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Signs that your baby is hungry (and full!)

If you’re a new parent (or soon to be one) and you’re wondering how the heck you’ll know if your little one is hungry, fear not. Lucky for you, your baby will give you lots of signs of hunger. And while it might take a little while to recognize them, that’s normal too. In the meantime, we have all the info you need to help you make sure Baby is well fed.

Signs your baby is hungry

Even before your little one can talk, they’ll communicate a lot. Signs of hunger follow some pretty clear patterns for babies, ranging from early signs of hunger (when your little one may still be in a good mood) to active signs of hunger (when they’ll be working even harder to get your attention) to late signs of hunger (when they’ll be feeling more desperate to let you know that they are really, really hungry).  

Early signs of hunger include:

  • smacking lips, licking lips, or making sucking sounds with lips and mouth
  • opening and closing mouth or sticking out tongue
  • bringing fists to mouth
  • sucking on fingers, hands, feet, clothing, toys, or anything nearby (especially as a newborn)

It’s often easier to feed your baby during this early stage because even though they’re hungry, they’re also still feeling calm. And making time for skin to skin contact (where you hold your baby, just dressed in their diaper, against your bare chest) with your newborn, and then onward in the first few months of your baby’s life, can help you notice these signs early. When your baby is on your chest in this way, it’s a lot easier to catch these early hunger signs and even active hunger signs.  

Active signs of hunger include:

  • “rooting” or turning head and opening mouth when something brushes their cheek, essentially searching for breast or bottle with their mouth (especially as a newborn)
  • trying to get ready to feed, by laying back or pulling at your clothes
  • fidgeting and squirming 
  • hitting you on chest or arms repeatedly
  • breathing fast
  • fussing

During this stage of hunger your little one is starting to become more actively hungry, and they may become more worked up and agitated as they get hungrier. 

Late signs of hunger include:

  • crying
  • moving head from side to side 
  • acting frantic

When your baby is at this stage, they’re definitely doing all that they can to communicate that they’re hungry and not happy about it. If your child is in this later stage of hunger, sometimes they can be so worked up it can be hard to get them to settle down enough to feed easily. So do what you can to try and calm your baby first. Once they feel soothed and a bit calmer, they’ll likely be able to feed more easily. 

Why it’s so important to respond to your baby’s hunger cues

Certainly, once in a while you won’t be able to feed Baby quickly enough and they’ll move into full blown frantic crying mode. But it’s important to do what you can to respond to your baby’s hunger cues as early as possible. When you do your best to be responsive, and respond to your little one’s hunger cues with warmth and affection, it’s called “responsive feeding.” Responsive feeding helps lay the groundwork early for your child to develop healthy eating habits — including recognizing signs of being hungry and being full — and eventually feeding themself in a healthy way. Responding and being receptive also encourages bonding and helps your child feel secure — think about how good you feel when you clearly communicate something you need and then have your needs met promptly! Fewer tears makes for a more enjoyable mealtime for both you and your baby.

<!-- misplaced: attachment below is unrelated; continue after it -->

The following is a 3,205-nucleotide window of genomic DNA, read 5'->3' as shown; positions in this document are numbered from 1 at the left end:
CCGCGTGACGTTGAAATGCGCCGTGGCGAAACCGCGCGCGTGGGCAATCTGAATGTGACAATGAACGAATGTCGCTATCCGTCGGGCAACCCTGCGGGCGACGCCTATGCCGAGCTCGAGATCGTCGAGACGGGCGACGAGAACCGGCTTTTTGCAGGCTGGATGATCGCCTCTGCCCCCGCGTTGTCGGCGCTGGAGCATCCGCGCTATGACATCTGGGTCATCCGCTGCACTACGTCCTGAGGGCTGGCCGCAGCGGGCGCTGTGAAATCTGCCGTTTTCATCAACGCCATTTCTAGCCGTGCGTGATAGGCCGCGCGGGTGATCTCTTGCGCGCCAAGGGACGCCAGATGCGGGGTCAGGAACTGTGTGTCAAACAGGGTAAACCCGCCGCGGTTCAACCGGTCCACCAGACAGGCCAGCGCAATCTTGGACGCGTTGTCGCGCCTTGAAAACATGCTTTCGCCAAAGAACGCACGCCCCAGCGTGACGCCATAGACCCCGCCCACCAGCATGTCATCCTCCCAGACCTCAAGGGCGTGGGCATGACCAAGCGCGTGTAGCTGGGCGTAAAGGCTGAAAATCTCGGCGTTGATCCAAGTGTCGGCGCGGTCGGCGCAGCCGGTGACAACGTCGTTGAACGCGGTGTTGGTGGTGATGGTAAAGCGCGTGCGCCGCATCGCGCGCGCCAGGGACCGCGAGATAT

Signs your baby is full

And once Baby is happy and eating away, it’s also important to recognize when they’ve had enough. Some signs that your baby is full include: 

  • releasing breast or bottle from their mouth; letting breast or bottle drop away from their mouth; spitting out breast or bottle
  • starting and stopping feeding often or unlatch from the breast often
  • pulling away or turning head away from the breast or bottle 
  • closing mouth
  • relaxing their body
  • relaxing hands and opening up their fists
  • getting distracted or fidgeting
  • slowing down their feeding
  • falling asleep 

You’ll be a pro in no time 

Just like any other part of parenting, it can take a little while to learn all these signs. But soon enough, recognizing all your little one’s signs will feel like second nature. You’ve got this!

Reviewed by the Ovia Health Clinical Team

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  • “Signs Your Child is Hungry or Full.” Centers for Disease Control and Prevention. U.S. Department of Health & Human Services, October 1 2019. Retrieved July 13 2020. https://www.cdc.gov/nutrition/infantandtoddlernutrition/mealtime/signs-your-child-is-hungry-or-full.html.
  • Kelly Bonyata. “Hunger Cues – When do I feed baby?” Kelly Mom. KellyMom.com, January 15 2018. Retrieved July 13 2020. https://kellymom.com/bf/normal/hunger-cues/.
  • “Is Your Baby Hungry or Full? Responsive Feeding Explained.” healthychildren.org. American Academy of Pediatrics, September 1 2017. Retrieved July 13 2020. https://www.healthychildren.org/English/ages-stages/baby/feeding-nutrition/Pages/Is-Your-Baby-Hungry-or-Full-Responsive-Feeding-Explained.aspx.
  • “Signs Your Child is Hungry or Full.” Centers for Disease Control and Prevention. U.S. Department of Health & Human Services, October 1 2019. Retrieved July 13 2020. https://www.cdc.gov/nutrition/infantandtoddlernutrition/mealtime/signs-your-child-is-hungry-or-full.html.  

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